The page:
Sadly, much of what we do know of what happens to them is far from positive. An ECPAT UK report in 2016 highlighted that over a one-year period until September 2015, nearly a third of all trafficked and unaccompanied asylum seeking children went missing from care at least once, and over 200 of these children were never found. Other children get returned to their country of origin once they turn 18, with little scrutiny, no proper risk assessment and with a high likelihood that they will be further exploited or re-trafficked.

Small steps are being taken but they are limited and slow to materialise. The one key provision for children under the 2015 Modern Slavery Act was to establish an independent specialist advocacy scheme for trafficked children. Yet it is still only currently operational in a few areas of England and Wales, with no clarity on when full national roll-out is expected, and only applies to those identified as trafficked, not all separated children. In Scotland, a non-statutory service remains but the promise to make it statutory has not yet come true and, in Northern Ireland, a statutory scheme is anticipated shortly but not yet operational.

Long-awaited reforms to the National Referral Mechanism, the system for identification and support of modern slavery victims, were announced in October. But whilst for adults this includes additional support provision, the reforms do not offer any material support provision for child victims.

At the same time, immigration objectives continue to hinder meaningful progress for children. There is no policy to provide child victims of trafficking with long-term stability in this country through their immigration status, and a hostile immigration environment continues to create barriers to them accessing vital services such as health and education. Despite dire conditions for separated children across Europe, there are very few safe, legal routes for children to enter the UK, which leaves them unprotected and exposed to exploitation. Coupled with this is a looming threat posed by Brexit that the UK will no longer be able to cooperate fully with European child protection mechanisms.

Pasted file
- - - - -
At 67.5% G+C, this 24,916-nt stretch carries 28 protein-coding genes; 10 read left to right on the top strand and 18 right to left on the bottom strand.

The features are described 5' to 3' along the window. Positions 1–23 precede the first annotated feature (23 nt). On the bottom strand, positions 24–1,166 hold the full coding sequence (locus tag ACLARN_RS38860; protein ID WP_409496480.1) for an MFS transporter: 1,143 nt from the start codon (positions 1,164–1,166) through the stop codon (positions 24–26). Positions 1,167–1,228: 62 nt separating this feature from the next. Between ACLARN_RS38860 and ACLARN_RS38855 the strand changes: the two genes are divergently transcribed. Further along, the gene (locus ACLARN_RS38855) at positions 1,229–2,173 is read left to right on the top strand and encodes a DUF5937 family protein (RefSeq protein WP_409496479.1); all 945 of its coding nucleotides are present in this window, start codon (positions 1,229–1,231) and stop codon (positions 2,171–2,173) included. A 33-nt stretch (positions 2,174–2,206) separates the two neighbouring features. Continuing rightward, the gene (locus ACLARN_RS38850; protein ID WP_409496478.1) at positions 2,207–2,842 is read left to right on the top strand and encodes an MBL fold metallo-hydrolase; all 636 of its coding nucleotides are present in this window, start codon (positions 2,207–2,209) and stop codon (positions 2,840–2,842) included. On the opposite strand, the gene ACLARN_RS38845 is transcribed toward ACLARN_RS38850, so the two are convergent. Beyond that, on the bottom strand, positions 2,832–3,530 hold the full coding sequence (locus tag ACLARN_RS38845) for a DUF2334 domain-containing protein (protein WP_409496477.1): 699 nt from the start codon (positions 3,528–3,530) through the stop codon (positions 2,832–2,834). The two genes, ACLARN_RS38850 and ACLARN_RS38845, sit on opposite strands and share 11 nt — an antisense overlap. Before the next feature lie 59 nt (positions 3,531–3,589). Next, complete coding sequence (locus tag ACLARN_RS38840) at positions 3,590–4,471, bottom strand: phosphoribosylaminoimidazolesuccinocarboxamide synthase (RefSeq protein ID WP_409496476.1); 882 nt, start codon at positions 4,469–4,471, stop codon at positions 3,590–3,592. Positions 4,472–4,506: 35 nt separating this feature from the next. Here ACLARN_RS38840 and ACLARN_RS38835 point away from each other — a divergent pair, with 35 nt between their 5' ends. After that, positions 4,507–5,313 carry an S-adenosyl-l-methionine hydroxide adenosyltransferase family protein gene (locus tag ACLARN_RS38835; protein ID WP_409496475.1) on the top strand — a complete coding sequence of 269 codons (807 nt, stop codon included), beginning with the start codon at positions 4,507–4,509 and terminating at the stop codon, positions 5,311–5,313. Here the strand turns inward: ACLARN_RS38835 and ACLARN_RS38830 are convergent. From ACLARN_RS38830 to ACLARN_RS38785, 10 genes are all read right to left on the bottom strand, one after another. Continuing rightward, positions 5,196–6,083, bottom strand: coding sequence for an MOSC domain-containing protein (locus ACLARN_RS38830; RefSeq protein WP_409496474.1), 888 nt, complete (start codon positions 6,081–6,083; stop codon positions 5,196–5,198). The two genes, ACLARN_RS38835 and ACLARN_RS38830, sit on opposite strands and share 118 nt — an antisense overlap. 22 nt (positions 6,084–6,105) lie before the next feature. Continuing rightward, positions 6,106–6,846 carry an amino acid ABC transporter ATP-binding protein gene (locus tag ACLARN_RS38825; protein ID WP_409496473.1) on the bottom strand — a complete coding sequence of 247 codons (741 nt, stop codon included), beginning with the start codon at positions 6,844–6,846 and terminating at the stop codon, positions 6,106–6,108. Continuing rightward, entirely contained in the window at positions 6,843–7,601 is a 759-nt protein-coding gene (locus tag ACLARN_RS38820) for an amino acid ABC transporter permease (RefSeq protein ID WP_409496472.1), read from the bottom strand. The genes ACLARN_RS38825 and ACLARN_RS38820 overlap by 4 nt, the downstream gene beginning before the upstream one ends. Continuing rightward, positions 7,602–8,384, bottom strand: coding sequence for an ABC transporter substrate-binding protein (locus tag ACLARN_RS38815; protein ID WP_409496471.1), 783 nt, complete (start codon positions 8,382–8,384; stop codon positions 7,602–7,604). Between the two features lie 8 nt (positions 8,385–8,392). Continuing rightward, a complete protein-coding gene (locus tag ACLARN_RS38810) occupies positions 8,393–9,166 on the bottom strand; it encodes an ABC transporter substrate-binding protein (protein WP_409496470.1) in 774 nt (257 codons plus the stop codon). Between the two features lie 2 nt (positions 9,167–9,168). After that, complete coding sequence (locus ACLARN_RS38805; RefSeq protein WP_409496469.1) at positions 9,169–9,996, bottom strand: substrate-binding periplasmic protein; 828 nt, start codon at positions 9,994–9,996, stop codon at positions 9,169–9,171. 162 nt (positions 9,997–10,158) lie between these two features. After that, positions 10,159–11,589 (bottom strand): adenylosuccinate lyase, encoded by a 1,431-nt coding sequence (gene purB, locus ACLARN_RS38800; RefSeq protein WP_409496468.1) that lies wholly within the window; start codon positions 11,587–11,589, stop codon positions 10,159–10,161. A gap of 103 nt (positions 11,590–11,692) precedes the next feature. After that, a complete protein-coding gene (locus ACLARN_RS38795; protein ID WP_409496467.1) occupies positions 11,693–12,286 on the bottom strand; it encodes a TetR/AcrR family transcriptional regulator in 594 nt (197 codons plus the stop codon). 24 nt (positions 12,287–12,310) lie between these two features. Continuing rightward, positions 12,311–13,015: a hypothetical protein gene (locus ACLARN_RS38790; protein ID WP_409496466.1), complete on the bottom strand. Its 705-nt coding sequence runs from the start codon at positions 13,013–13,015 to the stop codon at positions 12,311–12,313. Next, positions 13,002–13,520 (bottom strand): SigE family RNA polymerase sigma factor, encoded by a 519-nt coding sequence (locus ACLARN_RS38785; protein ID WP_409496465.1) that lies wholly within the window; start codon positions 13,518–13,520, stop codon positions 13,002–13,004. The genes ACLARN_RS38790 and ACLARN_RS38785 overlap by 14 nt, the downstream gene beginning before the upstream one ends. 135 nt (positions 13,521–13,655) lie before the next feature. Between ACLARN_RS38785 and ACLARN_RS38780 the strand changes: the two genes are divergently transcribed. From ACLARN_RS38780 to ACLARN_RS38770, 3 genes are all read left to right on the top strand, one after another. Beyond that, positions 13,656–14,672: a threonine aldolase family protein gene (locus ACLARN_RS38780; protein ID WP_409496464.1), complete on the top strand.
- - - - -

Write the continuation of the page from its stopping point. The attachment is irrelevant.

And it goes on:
So whilst the UK Government’s modern slavery agenda has undoubtedly been a major step forward towards understanding and responding to this crime, has it now begun to reach its limits? Exposing the limitations of the Government’s response shows that it is time for a new approach for children. This approach should be focused on children’s rights, centred on their best interests and should be driven by the views of young people themselves. A re-prioritisation of this kind would mean funding to children’s services for specialist provision of support, providing children with an opportunity to regularise their immigration status and opening up safe, legal routes for children to enter the UK.

Child trafficking is not an immigration issue, nor can it be dealt with effectively by prosecutions alone. It is a structural issue, exacerbated and often created by poor resourcing and policy choices that make children vulnerable. As such it calls for an urgent response rooted in child protection first and foremost.